The post ‘Maleficent’ Review appeared first on Age of The Nerd.

Da Vinci’s Demons’ Season 2 and NYCC Coverage

David S. Goyer, Tom Riley, Blake Ritson, Laura Haddock, Gregg Chillin(PCM) From creator David S. Goyer, The STARZ original drama, Da Vinci’s Demons returns for season 2 on Saturday March 22, 2014. When Florence is thrown into chaos in the wake of the Pazzi conspiracy, Leonardo da Vinci must push the limits of his own mind and body to defend the city against the forces of Rome. In the meantime the Medicis go to unthinkable lengths to deal with new threats, as da Vinci continues on his quest to find the fabled Book of Leaves and uncover the secret history of his mother. He quickly realizes that he will encounter new enemies and lethal competition in his quest. His search will take him to lands far and away and force him to reevaluate everything he knows. Check out the season 2 trailer below!

You can also check out the round-table interviews from New York Comic-Con right here!

The post Da Vinci’s Demons’ Season 2 and NYCC Coverage also appeared on Television News.

Bad Words Review

bad-words-jason-bateman-03-636-380(PCM) Jason Bateman (“Identity Thief”) makes his feature directorial debut with the subversive comedy BAD WORDS. He stars as Guy Trilby, a 40-year-old who finds a loophole in the rules of The Golden Quill national spelling bee and decides to cause trouble by hijacking the competition. While reporter Jenny Widgeon (Kathryn Hahn of “We’re the Millers”) attempts to discover his true motivation, Guy finds himself forging an unlikely alliance with a competitor: awkward 10-year-old Chaitanya Chopra (Rohan Chand of “Homeland”), who is completely unfazed by Guy’s take-no-prisoners approach to life.

Bateman gets to step completely out of usual straight man act, and he really takes advantage of it. The films premise is simple enough; a disgruntled man enters a enters a children’s spelling bee through a loophole to prove some point, that will be revealed throughout the film. As the contest goes on, “Guy” befriends an 11 year-old fellow competitor, and as you can imagine, hijinks ensue.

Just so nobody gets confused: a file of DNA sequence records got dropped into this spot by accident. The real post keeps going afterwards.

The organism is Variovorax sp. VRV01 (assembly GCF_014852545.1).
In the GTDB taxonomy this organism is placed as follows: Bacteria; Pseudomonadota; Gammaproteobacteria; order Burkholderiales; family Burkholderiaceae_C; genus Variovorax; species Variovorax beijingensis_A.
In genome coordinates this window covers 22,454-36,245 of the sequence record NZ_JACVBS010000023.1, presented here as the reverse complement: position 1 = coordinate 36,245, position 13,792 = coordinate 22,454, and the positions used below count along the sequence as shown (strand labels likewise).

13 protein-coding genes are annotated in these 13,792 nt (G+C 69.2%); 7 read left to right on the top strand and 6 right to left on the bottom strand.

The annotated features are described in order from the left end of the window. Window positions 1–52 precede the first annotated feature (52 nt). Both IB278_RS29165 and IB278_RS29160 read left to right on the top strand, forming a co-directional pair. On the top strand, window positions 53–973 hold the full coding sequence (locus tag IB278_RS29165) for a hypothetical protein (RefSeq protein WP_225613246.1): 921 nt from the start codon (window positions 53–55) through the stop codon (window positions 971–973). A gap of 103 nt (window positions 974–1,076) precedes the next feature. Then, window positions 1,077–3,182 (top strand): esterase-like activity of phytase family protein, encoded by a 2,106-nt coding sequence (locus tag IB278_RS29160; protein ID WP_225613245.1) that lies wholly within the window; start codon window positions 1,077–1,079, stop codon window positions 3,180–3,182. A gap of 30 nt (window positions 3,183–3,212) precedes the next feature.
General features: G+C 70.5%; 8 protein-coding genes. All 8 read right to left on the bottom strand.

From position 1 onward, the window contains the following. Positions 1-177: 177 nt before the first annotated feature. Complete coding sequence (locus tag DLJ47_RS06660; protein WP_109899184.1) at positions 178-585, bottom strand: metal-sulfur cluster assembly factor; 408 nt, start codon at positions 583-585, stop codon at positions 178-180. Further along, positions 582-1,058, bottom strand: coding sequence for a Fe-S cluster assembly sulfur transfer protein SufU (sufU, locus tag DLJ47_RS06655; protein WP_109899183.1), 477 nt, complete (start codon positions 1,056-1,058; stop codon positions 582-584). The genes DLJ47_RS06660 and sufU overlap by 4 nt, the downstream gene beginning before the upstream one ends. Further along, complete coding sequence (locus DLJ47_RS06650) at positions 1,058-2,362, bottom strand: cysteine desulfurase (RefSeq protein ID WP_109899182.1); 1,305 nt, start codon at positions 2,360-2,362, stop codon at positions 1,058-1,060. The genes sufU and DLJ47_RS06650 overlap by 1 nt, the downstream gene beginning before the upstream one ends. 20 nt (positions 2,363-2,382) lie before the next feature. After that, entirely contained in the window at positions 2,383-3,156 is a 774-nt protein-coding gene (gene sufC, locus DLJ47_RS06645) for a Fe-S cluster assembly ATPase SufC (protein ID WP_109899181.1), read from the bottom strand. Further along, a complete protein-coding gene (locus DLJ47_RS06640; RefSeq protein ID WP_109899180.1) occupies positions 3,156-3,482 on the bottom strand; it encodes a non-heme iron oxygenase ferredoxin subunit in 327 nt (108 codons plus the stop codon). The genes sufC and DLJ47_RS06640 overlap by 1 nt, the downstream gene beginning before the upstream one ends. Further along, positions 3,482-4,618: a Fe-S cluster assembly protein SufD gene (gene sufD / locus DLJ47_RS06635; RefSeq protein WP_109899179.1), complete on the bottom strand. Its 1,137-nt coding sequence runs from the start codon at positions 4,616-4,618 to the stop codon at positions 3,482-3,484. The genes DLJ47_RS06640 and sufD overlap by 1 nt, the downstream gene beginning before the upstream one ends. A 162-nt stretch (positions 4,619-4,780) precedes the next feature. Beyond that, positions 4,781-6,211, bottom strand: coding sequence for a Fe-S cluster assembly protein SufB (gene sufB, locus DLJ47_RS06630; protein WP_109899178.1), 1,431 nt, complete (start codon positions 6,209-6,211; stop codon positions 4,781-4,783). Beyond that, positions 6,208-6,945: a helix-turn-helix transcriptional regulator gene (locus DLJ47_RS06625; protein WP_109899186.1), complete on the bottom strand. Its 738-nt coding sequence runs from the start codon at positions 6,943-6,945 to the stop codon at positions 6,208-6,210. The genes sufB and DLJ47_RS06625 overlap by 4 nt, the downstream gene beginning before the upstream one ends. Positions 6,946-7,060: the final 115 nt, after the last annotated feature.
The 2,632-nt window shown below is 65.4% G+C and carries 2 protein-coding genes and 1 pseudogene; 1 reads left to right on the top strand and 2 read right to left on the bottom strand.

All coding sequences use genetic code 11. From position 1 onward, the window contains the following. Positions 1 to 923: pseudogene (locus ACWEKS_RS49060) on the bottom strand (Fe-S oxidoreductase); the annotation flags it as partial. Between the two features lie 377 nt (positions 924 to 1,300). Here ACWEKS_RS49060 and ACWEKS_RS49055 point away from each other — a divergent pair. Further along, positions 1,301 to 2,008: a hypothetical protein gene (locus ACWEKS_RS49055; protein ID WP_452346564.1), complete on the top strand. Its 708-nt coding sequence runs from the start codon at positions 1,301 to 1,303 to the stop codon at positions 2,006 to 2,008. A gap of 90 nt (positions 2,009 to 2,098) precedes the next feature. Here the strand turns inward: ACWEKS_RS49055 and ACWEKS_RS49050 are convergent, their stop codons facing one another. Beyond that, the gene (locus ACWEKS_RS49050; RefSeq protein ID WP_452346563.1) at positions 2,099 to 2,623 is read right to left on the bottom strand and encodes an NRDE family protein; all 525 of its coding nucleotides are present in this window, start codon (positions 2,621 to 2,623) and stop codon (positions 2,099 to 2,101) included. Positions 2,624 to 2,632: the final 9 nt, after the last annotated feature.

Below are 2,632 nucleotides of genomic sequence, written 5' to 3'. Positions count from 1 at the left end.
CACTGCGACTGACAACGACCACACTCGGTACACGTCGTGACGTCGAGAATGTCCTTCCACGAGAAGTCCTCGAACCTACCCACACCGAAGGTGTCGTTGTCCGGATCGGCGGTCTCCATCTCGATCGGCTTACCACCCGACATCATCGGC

There is no doubt that Jason Bateman brings a little bit of “ Michael Bluth” into every role he takes on, but in his directorial debut, Bateman really brings on the characters’ resentment, that we all know he’s capable of, but usually holds back a bit in previous roles. Its great to see Bateman honestly looking like he’s having fun with a role, and its not just his performance. As a whole the movie feels like a breath of fresh air, something a bit different and defiantly screwed up. Fans of deadpan delivery should definitely enjoy this film. The way that Bateman’s character, Guy, treats children is uncanny. Nobody dies or gets physically hurt. But feelings? A childs’ feelings? They don’t just get hurt… they get smashed to bits, horrifically and often very profanely.

badwords_aThe heart of the movie is all about the relationship between Guy and Chaitainya, which is both hilarious and unexpectedly tender. “Bad Words” is a movie about loneliness and kids in need of better parenting, not to mention a ridiculous buddy flick involving an adult who dishes out a vivid verbal takedown of a unlikable mothers’ vagina and a kid who gets drunk and debates whether all women have nipples. All in all it’s a dark comedy that can make us believe in the friendship between a wounded jerk and a lost child and the ability in doing something right.

The post Bad Words Review also appeared on PCM Reviews.